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Looking at today’s mortgage rates a number of preeminent rates climbed higher. The averages for both 30-year fixed and 15-year fixed mortgages both inched up. We also saw a downward slide in the average rate of 5/1 adjustable-rate mortgages (ARM).
The averages for 30-year fixed, 15-year fixed, and 5/1 ARMs are:
Current Mortgage Refinance Rates
Refinancing became a bit more expensive today as 30-year fixed and 15-year fixed refinance mortgages saw their average rates go up. Shorter term 10-year fixed-rate refinance mortgages didn’t change.
The average refinance rates are as follows:
- 30-year fixed refinance rates are averaging: 2.92%
- 15-year fixed-rate refinance: 2.40%
- 10-year fixed-rate refinance: 2.38%
30-Year Fixed-Rate Mortgages
For a 30-year fixed-rate mortgage, the average rate you’ll pay is 2.88%, which is an increase of 3 basis points from the previous week.
You can use NextAdvisor’s mortgage payment calculator to determine your monthly payments and play around with extra mortgage payments to wrap your head around how much you could save. The mortgage calculator can also show you how much interest you’ll pay over the life of the loan
15-Year Fixed-Rate Mortgages
The median rate for a 15-year fixed mortgage is 2.37%, which is an increase of 2 basis points from the same time last week.
A 15-year, fixed-rate mortgage’s monthly payment will be much bigger. So finding room in your budget for a 30-year loan’s monthly payment would be easier. However, 15-year loans have some considerable benefits: You’ll save thousands of dollars in interest and pay off your loan much faster.
5/1 Adjustable-Rate Mortgages
A 5/1 ARM has an average rate of 2.94%, a downtick of 1 basis point from the same time last week.
An ARM is ideal for individuals who will refinance or sell before the rate changes. If that’s not the case, their interest rates could end up being remarkably higher after a rate adjusts.
For the first five years, a 5/1 ARM will typically have a lower interest rate compared to a 30-year fixed mortgage. Just keep in mind that your payment could end up being hundreds of dollars higher after a rate adjustment, depending on the terms of your loan.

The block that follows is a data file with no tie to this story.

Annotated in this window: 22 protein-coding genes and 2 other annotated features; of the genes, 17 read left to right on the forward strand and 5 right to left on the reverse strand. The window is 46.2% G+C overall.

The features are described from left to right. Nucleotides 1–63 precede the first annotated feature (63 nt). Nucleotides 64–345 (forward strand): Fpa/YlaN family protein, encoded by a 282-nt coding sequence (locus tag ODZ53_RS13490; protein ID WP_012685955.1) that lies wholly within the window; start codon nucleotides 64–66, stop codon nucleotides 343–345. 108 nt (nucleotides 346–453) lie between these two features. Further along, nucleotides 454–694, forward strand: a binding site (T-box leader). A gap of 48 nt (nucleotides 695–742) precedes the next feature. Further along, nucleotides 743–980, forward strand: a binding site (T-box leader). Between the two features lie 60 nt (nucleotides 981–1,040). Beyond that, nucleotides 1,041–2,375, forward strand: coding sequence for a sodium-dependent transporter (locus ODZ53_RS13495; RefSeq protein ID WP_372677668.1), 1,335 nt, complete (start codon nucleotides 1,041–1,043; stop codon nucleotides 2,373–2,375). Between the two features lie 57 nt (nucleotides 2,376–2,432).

How Mortgage Rates Have Changed
To see where mortgage rates are going we rely on information collected by Bankrate, which is owned by the same parent company as NextAdvisor. Looking at mortgage rate history, we’re in an exceptionally low rate environment. The table below compares today’s average rates to what they were a week ago, and is based on information provided to Bankrate by lenders from across the nation:
|Loan type||Interest rate||A week ago||Change|
|30-year fixed rate||2.88%||2.85%||+0.03|
|15-year fixed rate||2.37%||2.35%||-0.02|
|30-year jumbo mortgage rate||2.91%||2.88%||+0.03|
|30-year mortgage refinance rate||2.92%||2.88%||+0.04|
Updated on February 16, 2021.
There isn’t a single factor that causes mortgage rates to move, but rather there are many. Chief among them are things including inflation and even the unemployment rate. When you see inflation increasing that usually means mortgage rates are about to climb higher. On the other hand, lower inflation typically accompanies lower mortgage rates. With higher inflation, the dollar becomes less valuable. This scenario pushes buyers away from mortgage-backed securities, which leads to price decreases and the need for increasing yields. And higher yields require borrowers to pay higher interest rates.
The demand for housing can also impact mortgage rates. If more people are buying homes, there is a greater need for mortgages. This type of demand can drive interest rates up. And if there is less demand for mortgages, that can cause a decline in mortgage rates.